Almost exactly 20 years ago, Barbara Dafoe Whitehead wrote a controversial essay for the Atlantic titled "Dan Quayle Was Right."
In case you forgot (or never knew), let me fill you in on what Quayle was right about.
There once was a popular sitcom called "Murphy Brown." The title character, played by Candice Bergen, was a news anchor. The show had its moments, but it was also insufferably pleased with itself and its liberalism. At least until the arrival of the Aaron Sorkin oeuvre ("The West Wing," "The Newsroom"), it set the standard for such things.
Murphy Brown was rich, powerful and independent. In a 1992 episode, she got pregnant and decided to have the baby, without a husband or, as so many say today, a "partner." On May 19, 1992, then-Vice President Dan Quayle delivered a speech titled "Reflections on Urban America." His address was a response to the riots in Los Angeles that month, and he placed a heavy emphasis on the breakdown of the black family — sounding a bit like Barack Obama today.
Quayle mentioned "Murphy Brown" once. "Bearing babies irresponsibly is simply wrong. Failing to support children one has fathered is wrong, and we must be unequivocal about this. It doesn't help matters when prime-time TV has Murphy Brown, a character who supposedly epitomizes today's intelligent, highly paid, professional woman, mocking the importance of fathers by bearing a child alone and calling it just another lifestyle choice. I know it is not fashionable to talk about moral values, but … it's time to make the discussion public."
Quayle succeeded in launching a public discussion. His side lost. Feminists, Hollywood big mouths and the usual suspects went ballistic. "Murphy Brown's" producers made the execrable decision to write a show in which Quayle had attacked the "real" Murphy Brown, not a fictional character. In full martyr mode, the make-believe Murphy Brown said, "Perhaps it's time for the vice president to expand his definition and recognize that, whether by choice or circumstance, families come in all shapes and sizes."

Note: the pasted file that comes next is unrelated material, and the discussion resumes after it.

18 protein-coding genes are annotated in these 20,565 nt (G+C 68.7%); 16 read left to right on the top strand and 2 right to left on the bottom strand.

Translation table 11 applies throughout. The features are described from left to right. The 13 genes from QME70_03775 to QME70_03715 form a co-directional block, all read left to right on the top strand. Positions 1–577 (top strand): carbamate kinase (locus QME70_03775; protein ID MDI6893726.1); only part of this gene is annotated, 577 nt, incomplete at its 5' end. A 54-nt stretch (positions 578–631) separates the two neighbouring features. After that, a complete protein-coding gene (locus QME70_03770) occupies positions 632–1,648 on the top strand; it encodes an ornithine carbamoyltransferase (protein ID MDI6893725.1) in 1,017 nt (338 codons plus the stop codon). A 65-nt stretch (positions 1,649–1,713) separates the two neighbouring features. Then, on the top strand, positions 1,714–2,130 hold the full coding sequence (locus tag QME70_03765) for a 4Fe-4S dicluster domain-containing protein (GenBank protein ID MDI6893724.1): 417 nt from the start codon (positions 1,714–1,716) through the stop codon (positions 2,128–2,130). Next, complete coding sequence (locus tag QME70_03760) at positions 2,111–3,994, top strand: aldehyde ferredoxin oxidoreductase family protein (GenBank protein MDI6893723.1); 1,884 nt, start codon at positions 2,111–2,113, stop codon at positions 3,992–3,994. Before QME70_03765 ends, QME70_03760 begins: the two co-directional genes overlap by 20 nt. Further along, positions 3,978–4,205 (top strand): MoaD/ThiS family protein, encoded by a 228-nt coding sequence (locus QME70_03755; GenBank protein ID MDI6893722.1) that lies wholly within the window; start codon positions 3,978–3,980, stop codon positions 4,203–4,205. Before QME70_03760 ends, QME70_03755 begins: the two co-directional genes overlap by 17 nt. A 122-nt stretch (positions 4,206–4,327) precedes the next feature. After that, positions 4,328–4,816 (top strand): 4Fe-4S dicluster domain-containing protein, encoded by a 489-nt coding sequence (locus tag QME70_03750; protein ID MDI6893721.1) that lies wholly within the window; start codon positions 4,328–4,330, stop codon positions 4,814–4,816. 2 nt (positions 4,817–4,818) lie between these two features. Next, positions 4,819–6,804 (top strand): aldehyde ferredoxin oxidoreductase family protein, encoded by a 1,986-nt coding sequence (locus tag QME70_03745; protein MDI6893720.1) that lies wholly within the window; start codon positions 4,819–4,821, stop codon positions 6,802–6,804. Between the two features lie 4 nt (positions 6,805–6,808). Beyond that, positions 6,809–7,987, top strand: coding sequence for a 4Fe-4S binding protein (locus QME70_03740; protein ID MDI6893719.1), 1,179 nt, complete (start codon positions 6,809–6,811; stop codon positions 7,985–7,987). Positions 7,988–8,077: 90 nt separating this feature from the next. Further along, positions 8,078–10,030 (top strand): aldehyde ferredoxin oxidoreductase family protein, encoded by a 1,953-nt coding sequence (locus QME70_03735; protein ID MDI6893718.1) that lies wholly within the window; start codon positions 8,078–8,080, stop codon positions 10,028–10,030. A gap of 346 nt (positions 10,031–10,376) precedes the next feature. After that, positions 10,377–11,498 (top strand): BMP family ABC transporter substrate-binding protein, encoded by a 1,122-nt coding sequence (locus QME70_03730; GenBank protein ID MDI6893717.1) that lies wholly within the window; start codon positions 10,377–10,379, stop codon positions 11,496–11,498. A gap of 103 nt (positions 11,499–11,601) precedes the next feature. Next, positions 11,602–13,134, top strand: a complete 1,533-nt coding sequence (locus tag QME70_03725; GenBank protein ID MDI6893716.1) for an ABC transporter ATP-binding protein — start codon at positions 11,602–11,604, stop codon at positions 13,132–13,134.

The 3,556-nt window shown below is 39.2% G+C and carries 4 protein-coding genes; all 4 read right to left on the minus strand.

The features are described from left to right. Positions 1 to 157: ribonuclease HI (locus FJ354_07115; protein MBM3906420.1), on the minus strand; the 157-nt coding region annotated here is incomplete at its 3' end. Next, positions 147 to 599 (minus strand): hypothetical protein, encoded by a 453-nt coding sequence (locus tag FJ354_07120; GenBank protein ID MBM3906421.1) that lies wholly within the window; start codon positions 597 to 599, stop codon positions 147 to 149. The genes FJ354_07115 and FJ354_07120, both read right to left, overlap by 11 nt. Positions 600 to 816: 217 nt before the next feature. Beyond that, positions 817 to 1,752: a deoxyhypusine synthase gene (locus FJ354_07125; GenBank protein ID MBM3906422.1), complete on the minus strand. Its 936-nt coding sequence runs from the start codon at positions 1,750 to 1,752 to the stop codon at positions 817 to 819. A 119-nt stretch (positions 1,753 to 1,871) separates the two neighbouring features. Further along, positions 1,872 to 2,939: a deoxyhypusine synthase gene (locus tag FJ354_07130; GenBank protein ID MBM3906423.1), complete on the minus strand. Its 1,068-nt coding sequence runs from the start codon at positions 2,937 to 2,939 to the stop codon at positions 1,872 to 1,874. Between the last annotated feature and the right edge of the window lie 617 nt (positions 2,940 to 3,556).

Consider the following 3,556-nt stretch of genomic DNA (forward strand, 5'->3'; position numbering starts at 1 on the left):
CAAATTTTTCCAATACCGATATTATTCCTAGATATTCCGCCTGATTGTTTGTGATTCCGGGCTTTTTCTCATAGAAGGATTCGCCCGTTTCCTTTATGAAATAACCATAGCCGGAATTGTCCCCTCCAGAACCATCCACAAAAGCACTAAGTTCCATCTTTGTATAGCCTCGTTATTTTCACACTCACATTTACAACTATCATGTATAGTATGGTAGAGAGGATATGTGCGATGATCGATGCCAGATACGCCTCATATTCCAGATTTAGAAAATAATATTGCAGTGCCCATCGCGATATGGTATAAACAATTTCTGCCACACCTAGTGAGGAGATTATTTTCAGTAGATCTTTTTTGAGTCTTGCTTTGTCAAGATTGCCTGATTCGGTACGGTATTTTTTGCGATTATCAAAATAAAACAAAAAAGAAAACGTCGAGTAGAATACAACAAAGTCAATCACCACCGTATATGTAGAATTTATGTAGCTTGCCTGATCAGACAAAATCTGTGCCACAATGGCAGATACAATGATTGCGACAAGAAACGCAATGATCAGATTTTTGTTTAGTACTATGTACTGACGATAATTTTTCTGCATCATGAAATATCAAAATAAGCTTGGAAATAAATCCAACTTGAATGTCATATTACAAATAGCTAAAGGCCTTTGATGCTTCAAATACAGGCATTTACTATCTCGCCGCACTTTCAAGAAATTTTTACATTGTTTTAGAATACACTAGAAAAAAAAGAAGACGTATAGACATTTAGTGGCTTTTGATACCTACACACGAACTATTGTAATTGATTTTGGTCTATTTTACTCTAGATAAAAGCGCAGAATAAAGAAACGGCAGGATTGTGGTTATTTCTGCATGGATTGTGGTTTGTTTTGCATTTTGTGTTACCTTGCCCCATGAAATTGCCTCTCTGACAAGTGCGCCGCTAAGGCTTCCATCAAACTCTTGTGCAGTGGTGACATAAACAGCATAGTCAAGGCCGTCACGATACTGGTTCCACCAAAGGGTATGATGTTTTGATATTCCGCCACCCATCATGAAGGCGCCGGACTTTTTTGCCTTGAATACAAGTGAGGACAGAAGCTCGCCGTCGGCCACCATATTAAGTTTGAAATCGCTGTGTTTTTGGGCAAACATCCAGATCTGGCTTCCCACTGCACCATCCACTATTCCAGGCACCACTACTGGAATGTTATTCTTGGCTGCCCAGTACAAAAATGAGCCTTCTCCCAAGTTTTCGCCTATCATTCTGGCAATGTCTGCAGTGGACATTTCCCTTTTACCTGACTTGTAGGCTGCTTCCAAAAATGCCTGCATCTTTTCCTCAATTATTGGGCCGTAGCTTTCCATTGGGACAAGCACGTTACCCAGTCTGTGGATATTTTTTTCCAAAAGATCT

Quayle, of course, never said that families don't come in all shapes and sizes. What he said was that children raised by married, responsible parents do better than those who aren't. And that's where Whitehead came in. Marshaling the still-gelling social science at the time, she put numbers behind Quayle's assertions.
Back then, Whitehead's essay was heretical. Today, it's conventional wisdom. Last year, Isabel Sawhill, a widely respected liberal economist at the Brookings Institution, wrote an op-ed article for the Washington Post titled "20 years later, it turns out Dan Quayle was right about Murphy Brown and unmarried moms."
Sawhill noted that kids raised by married parents — not just parents living together, never mind single mothers — simply do better. They do better academically and are less likely to get arrested, get pregnant or commit suicide. They're also much less likely to be poor or stay poor.
None of these claims are particularly controversial among social scientists. And none of this is particularly aimed at gay marriage, pretty much the only kind of marriage liberal elites want to celebrate now.
But where Quayle was wrong — though only partially — was putting the blame on Hollywood.
The black family was falling apart decades before "Murphy Brown." And since then, the white family has been breaking down even as the majority of Hollywood fare continues to romanticize traditional marriage or does an adequate job of showing how hard single motherhood is.
I don't know why marriage for all but the well-off and well educated continues to disintegrate; maybe it would help if elites "preached what they practiced, " to borrow a phrase from Charles Murray. Forbes writer Pascal-Emmanuel Gobry notes that being married correlates about as positively with a person's wages as going to college does. But experts hammer the importance of college while ignoring marriage.
Maybe after the debate over gay marriage settles down, elites could focus on the far more pressing marriage crisis unfolding before their eyes.Copyright © 2015, Los Angeles Times